Editorial: Jatoi: A True Friend of Balochistan
What Jatoi said in Balochistan during his visit to the residence of late Nawab Akbar Bugti is in fact the shared feeling of all Balochs. These were not his personal views but the ‘collective views’ of the Balochs who feel the heat of a military operation in a new but more dangerous form. Never before did the Balochs receive the dead bodies of so many top lawyers, writers and political activists as they are experiencing at the moment.
The situation in Balochistan today is much worse than what it was during the military rule of Pervez Musharraf. The operation has been urbanized. The FC has made life miserable for the masses by expanding its network across the province. Opposition parties have vanished after the creation of anti-nationalist outfits that threaten to target political gatherings and democratic activities. The missing persons’ dead bodies are being recovered in highly humiliating conditions. How is the removal of a state minister going to restore order in Balochistan or regain the confidence of Balochs in the government? Party big guns in the PPP may silence Jatoi by employing various pressure tactics but how is the PPP government going to silence the whole enraged Baloch population that has even deeper and more provocative views than the sacked minister of state?
It is no secrete that the then army chief General Pervez Musharraf declared a war against the Balochs on the television: ” It is not the ’70s,” he said, ” we will hit you in a way that you won’t know what hit you from where.” If the military did not kill Nawab Bugti then who else did it? Pervez Musharraf has never been apologetic about the military operation he carried out in Balochistan. Similarly, the army officers were congratulating each other when the former Baloch governor and chief minister was killed. They only stopped showing their delighted faces once Bugti’s killing backfired. There was extraordinary condemnation from all over the country and abroad over the killing of a seventy-nine year old political guru. The killing was also followed by unprecedented violence, protest rallies and an irreversible sense of alienation among the Baloch youth.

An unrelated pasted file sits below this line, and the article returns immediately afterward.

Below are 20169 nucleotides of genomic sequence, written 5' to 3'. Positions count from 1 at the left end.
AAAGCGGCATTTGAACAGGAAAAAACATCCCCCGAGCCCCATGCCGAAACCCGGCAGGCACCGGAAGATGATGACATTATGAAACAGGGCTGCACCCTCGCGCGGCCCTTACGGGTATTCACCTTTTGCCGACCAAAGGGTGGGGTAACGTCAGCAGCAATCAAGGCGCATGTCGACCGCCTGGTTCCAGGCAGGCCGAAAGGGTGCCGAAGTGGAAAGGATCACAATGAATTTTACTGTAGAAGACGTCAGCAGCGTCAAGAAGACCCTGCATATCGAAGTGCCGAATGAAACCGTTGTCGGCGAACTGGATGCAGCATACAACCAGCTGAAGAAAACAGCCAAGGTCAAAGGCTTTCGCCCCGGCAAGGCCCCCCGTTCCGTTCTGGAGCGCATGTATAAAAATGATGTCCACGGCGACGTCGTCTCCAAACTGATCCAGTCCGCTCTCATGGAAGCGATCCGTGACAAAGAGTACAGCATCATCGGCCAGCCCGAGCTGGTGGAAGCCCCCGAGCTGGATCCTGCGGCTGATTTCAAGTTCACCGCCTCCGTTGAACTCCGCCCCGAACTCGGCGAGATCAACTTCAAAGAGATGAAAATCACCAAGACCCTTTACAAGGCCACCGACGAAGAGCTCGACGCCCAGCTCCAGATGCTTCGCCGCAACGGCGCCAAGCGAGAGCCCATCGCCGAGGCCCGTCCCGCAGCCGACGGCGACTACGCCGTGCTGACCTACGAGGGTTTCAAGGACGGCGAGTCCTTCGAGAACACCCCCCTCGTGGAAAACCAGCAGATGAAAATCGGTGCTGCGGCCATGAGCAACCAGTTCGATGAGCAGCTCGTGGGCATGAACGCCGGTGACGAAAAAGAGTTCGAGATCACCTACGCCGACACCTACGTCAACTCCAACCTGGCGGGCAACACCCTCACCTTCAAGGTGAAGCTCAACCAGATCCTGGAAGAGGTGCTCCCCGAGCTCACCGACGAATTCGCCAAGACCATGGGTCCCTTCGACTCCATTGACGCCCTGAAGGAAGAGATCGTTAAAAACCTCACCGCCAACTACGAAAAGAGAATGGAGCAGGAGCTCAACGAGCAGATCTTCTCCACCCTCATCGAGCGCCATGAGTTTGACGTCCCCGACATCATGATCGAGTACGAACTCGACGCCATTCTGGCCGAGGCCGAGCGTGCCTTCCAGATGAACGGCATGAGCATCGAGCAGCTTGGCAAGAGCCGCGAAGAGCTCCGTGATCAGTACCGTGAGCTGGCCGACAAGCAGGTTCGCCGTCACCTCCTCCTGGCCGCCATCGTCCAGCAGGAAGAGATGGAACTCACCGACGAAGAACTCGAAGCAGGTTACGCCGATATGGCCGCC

There is genuine anger among the Balochs against the country’s judiciary which betrayed them after the historic lawyers’ movement. The only notion that kept on fueling the lawyers’ movement was the oft-repeated issue of the ‘missing persons’. The supporters of the sacked and now reinstated Chief Justice of Pakistan kept on insisting that the chief justice had been removed from his position because of his proactive interest in the cases of the ‘disappeared people’. In addition, they assured the masses that all the missing persons would return home once Justice Ifthakar Chaudhary was restored as the top judge of the country.
The Balochs feel no change in their lives even after the exit of Pervez Musharraf and restoration of Justice Chaudhary. The sons of Nawab Bugti, Jamil and Talal Bugti, have separately registered cases against Pervez Musharraf and some of his top aides. These cases have not made any headway inside the courts as the judiciary has become an equal partner in the crimes against the Balochs.
One can easily understand the pressure the civilian government is currently facing both from the military as well as the judiciary, a new player in the country’s highly polarized polity. Provocative remarks by cabinet members may jeopardize the very existence of the democratic government. But removing a minister who spoke in support of the Baloch masses will only send a negative message to the people of Balochistan. They would assume that the government favors the “holy cows” against the destitute Balochs.
Why was Rehman Malik not removed when he threatened to use the danda against Baloch people?